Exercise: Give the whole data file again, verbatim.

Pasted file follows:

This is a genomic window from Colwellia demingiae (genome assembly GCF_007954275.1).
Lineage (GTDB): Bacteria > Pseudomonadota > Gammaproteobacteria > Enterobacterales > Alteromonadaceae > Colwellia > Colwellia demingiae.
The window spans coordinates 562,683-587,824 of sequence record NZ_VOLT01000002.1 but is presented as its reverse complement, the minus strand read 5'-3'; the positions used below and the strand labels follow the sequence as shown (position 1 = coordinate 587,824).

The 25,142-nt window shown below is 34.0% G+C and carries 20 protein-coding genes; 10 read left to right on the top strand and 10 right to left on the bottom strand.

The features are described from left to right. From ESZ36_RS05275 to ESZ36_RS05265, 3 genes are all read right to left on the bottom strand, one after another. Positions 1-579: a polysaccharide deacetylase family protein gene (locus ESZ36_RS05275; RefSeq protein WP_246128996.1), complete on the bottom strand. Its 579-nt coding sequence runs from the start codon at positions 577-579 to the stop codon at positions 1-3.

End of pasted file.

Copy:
This is a genomic window from Colwellia demingiae (genome assembly GCF_007954275.1).
Lineage (GTDB): Bacteria > Pseudomonadota > Gammaproteobacteria > Enterobacterales > Alteromonadaceae > Colwellia > Colwellia demingiae.
The window spans coordinates 562,683-587,824 of sequence record NZ_VOLT01000002.1 but is presented as its reverse complement, the minus strand read 5'-3'; the positions used below and the strand labels follow the sequence as shown (position 1 = coordinate 587,824).

The 25,142-nt window shown below is 34.0% G+C and carries 20 protein-coding genes; 10 read left to right on the top strand and 10 right to left on the bottom strand.

The features are described from left to right. From ESZ36_RS05275 to ESZ36_RS05265, 3 genes are all read right to left on the bottom strand, one after another. Positions 1-579: a polysaccharide deacetylase family protein gene (locus ESZ36_RS05275; RefSeq protein WP_246128996.1), complete on the bottom strand. Its 579-nt coding sequence runs from the start codon at positions 577-579 to the stop codon at positions 1-3.